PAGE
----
Galen was, to put it politely, a bit of a show-off. Since our main source for Galen is Galen himself, this can make it difficult to work out whether he was as great a physician as he makes out. I think the answer has to be that he was; his second-century AD career, started among… Continue reading The dangers of libraries…
How do we know what's wrong with our bodies? We may be aware of symptoms – of pains, twinges, immobility. We can also aware of some of our bodily fluids: our saliva, sweat, urine, menses or semen. Sometimes a fluid which is clearly abnormal emerges from an orifice or a wound. If we seek medical treatment, our blood… Continue reading Humoral medicine: a beginner’s guide
I've mentioned in a previous post my time working in Vienna. When I was there, I became fascinated by the cemeteries: in particular, the Zentralfriedhof, which is so big that there are three tram stops along its perimeter and a special shuttle bus to get around inside, as it takes so long to walk from one end… Continue reading Death in Vienna and the City of Salt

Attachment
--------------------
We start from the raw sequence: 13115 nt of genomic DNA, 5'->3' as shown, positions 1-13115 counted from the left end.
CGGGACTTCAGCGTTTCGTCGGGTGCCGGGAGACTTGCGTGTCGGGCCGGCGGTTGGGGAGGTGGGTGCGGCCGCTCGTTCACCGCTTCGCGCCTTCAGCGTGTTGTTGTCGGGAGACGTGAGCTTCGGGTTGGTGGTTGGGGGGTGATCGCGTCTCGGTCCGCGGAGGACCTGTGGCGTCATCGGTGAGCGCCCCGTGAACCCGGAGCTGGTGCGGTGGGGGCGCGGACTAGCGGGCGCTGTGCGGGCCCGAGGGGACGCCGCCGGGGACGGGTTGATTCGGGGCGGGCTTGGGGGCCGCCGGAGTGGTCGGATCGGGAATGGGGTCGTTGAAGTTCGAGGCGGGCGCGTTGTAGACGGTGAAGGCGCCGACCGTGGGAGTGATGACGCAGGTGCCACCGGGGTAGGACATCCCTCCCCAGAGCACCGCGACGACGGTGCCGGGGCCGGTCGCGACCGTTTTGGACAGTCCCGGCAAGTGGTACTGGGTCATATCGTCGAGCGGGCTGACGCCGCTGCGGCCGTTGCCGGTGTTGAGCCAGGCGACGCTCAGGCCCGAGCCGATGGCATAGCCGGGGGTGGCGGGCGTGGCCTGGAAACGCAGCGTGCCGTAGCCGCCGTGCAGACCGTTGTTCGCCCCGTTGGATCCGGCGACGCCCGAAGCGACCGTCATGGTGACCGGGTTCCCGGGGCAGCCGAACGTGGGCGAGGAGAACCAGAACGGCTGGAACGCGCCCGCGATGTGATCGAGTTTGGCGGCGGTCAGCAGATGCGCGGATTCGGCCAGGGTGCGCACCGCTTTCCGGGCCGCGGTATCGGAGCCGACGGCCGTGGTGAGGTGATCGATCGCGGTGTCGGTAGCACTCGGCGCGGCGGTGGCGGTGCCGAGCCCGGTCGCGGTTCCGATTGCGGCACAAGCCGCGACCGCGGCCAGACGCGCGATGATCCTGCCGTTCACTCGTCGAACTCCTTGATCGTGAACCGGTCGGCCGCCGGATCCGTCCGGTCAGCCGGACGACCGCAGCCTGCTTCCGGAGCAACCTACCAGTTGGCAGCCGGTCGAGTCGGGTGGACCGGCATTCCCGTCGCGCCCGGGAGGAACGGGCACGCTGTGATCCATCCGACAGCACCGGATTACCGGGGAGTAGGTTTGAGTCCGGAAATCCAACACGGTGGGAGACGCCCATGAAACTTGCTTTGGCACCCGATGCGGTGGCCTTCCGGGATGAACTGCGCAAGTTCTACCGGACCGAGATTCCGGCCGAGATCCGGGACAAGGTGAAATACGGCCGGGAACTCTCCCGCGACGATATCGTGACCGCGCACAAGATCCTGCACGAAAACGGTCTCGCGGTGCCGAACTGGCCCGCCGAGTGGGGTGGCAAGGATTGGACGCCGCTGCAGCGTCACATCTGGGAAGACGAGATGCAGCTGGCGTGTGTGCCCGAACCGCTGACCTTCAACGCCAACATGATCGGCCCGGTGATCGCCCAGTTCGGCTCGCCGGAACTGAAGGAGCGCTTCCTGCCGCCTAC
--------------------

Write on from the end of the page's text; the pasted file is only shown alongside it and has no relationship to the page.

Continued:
If you freeze at the sight of a medical instrument... .. you are not alone! Historically, physicians have tried various methods to reduce the fear induced in the patient by seeing what is coming their way. For women, possibly the most scary of all is the obstetrics forceps; if there was ever an instrument to strike terror… Continue reading Medical instruments as bling?
Every other year, I lead a tour group which visits two historic anatomy theatres: the oldest permanent structure, the Padua anatomy theatre of 1594, and the 1638-39 one in Bologna. Before 1594, anatomy theatres were temporary structures, in some cases erected at the expense of the professor performing the dissection. On the tour, we usually… Continue reading Theatres of Anatomy